The couple also owns a Florida rental property that they manage themselves. Burks said one exchange during a recent trip proves that Audie understands what he’s in for when she retires.
“He saw a sign out in a shop that said ‘Help Wanted,’ and he told me I needed to turn my head,” Burks said. “He
knew I’d be in the door saying, ‘I’m only going to be here a week but I think it’s going to rain Tuesday and Thursday. Want me to work?’”
She plans to spend more time with family – especially her two young great-nieces – and travel is definitely in Burks’ retirement plans. Audie is adamant that their trips will have to wait until the pandemic is over, though.
“I would go anywhere, but my husband revoked my passport,” she said. “I can’t go see the pyramids because I’ll get COVID.”
‘ITS LIKE YOU’RE LEAVING YOUR FAMILY’
She may be able to keep herself plenty busy, but Burks doesn’t deny she is going to miss her firefighter family.
“This is unlike most jobs where you work eight hours and go home,” she said. “We live together, cook together, argue over what we’re going to watch on TV … I’ve watched these co-workers’ children be born, go to grammar school and college, and grow up. It’s like you’re leaving your family, not just leaving your job.”
Chief Stephen Brown said he and Burks have a special bond.
“We took to each other very early and always have been very, very close friends,” he said. “We came up through the ranks together, and she’s always been a tremendous leader. We’re going to miss her. She’s been a rock up here.”
The firefighters consider her a role model, according to Captain Travis Hall.
“we all have high regard for her,” he said. “she’s like a second mom to all of us. She’s the best — when you’re having a bad day or things are going wrong, she’s the one you call. I can make one phone call and she’ll bring in the cavalry.”
THE WORST MOMENT OF PEOPLES’ LIVES
Burks said that compassion is one of many necessary traits in her job.
“You have to be a caretaker,” she said. “You have to care about people. You have to be action-oriented. You have to be able to separate your emotions from a crisis. You don’t have the type of job where you come to work and you can correct it if you get it wrong.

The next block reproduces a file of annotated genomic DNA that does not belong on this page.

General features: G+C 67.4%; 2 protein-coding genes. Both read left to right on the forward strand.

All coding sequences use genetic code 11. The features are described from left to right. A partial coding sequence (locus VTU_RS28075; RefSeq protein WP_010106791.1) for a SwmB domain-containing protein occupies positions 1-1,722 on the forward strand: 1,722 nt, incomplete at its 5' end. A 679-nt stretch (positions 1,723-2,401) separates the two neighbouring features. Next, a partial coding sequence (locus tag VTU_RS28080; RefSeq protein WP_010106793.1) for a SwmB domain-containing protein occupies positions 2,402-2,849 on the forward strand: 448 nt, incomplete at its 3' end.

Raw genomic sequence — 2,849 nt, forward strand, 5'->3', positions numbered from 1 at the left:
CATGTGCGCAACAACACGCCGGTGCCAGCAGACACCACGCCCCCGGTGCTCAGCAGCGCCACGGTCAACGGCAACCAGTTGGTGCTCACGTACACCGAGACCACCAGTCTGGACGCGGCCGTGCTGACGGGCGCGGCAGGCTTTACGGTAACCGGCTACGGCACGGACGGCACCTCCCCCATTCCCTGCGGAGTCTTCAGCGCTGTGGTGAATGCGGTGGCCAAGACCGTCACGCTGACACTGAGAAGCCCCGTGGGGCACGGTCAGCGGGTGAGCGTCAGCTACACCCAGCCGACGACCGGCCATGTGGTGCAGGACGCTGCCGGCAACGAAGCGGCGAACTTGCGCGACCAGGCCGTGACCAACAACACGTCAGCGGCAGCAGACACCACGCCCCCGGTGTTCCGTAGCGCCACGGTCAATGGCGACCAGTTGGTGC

If you don’t love it, firefighting is not the job for you, according to Burks.
“If it’s not your passion, you’re just in prison until you die,” she said. “There’s not enough money in the world to make you run into a burning building, to go where a person has died and deal with those raw emotions and grief, if you don’t love it.”
It’s a job that you have to do at what is often the worst moment of people’s lives, when they’re depending on your help.
“You arrive at somebody’s home or wherever they’re at, and you see that relief on their faces,” Burks said. “Whether somebody is sick, or there’s been an auto accident or a fire, and you see that relief when they’re thinking somebody is there to help them – that’s what keeps most of us going, from the time we pull up, open the door and put a foot out.”
ONE FINAL MILKSHAKE
As in most headquarters of life-and-death professions, humor abounds at Station 1.
Her work family is planning to send her on her way with as much celebratory fuss as is appropriate, but Burks said she drew the line at one suggestion.
“I told them, ‘If you bury me in my work clothes, I will haunt you,’” she said. “I am not going to lay out in that cemetery forever in my uniform.”
It’s something she won’t have to worry about for a long time, if she has her way.
“I want to be 105, walking around Court Square, drinking a milkshake, and just fall over dead,” she said. “But not until I get to the bottom of the milkshake.”